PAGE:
The question concerns the legitimacy of the purchaser of all the shares in a company which runs a hotel it owns to file a lawsuit for breach of the share purchase agreement due to the failure to repair hidden defects in the hotel.
The Provincial Court ruled in favour of the purchaser. The grounds for the decision were based on the idea of the “motive” as the ultimate objective- buying the company to acquire the hotel- putting it on a level with the consideration for the agreement.
The Supreme Court quashed said ruling stating that: (i) the ultimate objective of the purchase is irrelevant if it is not the same as the agreement consideration, and (ii) the only legitimate actor to bring the action for hidden defect repair is the owner who, in turn, is the buyer of the property.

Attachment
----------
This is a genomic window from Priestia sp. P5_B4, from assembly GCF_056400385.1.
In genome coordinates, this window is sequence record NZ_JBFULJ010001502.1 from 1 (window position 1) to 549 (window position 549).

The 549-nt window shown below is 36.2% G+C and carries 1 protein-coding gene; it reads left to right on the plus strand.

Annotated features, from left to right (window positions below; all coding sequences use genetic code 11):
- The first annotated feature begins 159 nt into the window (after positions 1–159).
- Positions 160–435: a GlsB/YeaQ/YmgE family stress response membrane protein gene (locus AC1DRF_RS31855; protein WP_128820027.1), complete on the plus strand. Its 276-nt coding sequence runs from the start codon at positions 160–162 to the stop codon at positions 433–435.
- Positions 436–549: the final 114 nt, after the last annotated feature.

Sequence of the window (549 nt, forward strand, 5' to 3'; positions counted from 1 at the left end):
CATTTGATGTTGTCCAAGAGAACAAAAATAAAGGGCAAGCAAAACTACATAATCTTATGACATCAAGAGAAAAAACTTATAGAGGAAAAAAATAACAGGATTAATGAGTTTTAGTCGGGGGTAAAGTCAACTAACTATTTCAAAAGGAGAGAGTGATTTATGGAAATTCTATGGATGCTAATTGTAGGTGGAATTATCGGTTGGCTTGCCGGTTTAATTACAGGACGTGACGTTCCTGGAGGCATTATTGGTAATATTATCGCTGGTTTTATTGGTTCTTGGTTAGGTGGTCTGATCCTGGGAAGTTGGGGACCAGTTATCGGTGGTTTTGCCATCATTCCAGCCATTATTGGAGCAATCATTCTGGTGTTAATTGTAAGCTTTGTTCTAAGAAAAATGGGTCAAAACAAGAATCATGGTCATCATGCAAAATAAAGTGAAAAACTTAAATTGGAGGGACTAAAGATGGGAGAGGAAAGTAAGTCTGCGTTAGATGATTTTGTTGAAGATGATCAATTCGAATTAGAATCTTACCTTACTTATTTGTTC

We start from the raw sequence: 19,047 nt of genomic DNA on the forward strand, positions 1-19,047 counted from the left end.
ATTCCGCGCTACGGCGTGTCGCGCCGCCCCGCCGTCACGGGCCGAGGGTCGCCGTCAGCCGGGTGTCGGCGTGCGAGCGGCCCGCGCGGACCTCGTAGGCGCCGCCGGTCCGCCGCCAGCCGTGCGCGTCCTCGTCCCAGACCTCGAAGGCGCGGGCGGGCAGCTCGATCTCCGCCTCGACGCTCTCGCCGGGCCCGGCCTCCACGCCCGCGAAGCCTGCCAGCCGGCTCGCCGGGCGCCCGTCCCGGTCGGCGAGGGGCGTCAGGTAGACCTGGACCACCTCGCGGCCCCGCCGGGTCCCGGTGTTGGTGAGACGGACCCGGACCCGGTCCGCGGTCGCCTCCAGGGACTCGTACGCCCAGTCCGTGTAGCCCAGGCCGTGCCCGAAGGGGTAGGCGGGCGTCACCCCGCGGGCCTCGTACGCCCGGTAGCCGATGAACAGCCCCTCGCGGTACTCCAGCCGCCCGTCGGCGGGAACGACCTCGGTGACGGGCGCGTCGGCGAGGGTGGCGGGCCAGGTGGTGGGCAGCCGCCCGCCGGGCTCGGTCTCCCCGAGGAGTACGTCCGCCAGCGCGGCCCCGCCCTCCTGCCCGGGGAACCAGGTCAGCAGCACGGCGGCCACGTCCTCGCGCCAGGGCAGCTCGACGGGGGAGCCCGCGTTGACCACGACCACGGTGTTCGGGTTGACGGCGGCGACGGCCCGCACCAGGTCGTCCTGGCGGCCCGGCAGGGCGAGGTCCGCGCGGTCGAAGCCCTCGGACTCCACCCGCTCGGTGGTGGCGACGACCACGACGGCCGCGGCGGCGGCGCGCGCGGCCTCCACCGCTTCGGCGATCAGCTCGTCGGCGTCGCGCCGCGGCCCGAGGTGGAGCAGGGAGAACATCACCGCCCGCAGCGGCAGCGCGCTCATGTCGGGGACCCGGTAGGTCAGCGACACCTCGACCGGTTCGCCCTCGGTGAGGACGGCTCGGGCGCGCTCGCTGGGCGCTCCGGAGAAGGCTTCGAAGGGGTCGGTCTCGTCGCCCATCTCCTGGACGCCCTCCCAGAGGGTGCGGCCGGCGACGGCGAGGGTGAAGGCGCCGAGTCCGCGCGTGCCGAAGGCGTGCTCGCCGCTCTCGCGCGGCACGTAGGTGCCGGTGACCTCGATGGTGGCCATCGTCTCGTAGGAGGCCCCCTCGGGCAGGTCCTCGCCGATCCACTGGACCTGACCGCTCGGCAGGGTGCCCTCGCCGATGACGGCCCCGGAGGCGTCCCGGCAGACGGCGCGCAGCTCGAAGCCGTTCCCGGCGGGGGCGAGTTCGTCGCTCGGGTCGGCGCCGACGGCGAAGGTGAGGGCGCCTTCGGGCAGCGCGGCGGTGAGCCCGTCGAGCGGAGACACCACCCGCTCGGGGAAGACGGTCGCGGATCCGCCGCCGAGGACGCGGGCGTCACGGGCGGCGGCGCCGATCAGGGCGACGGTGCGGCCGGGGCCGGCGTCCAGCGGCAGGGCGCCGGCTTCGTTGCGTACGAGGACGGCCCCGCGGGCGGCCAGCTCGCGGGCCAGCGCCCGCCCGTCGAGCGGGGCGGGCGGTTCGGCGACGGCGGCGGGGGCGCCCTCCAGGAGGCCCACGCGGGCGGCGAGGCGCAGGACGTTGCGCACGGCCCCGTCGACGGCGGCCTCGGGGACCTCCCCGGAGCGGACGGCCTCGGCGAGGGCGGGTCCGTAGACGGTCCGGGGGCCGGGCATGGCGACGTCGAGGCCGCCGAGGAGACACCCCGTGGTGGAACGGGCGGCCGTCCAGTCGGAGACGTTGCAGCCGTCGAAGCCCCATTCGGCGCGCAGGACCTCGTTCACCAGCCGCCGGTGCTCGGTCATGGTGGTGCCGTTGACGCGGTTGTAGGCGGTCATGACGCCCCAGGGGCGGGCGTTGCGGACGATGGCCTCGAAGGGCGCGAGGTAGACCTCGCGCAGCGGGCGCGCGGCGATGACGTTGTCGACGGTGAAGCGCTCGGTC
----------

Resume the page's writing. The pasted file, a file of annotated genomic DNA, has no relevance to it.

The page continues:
Based on this line of reasoning, the Supreme Court determined that the share purchaser is not the buyer and titleholder of the property; it was the company which was purchased.
However, this basis goes against the dominate doctrine as regards the sale and purchase of companies which states that the seller is liable for both the vicissitudes of the shares as well as of the assets, rights and obligations of the company since there is an obvious connection between both types of assets as manifested in: (i) the powers of control, use and possession of the property granted by the shares, and (ii) the price of the shares, determined as a function of the value of the corporate assets.
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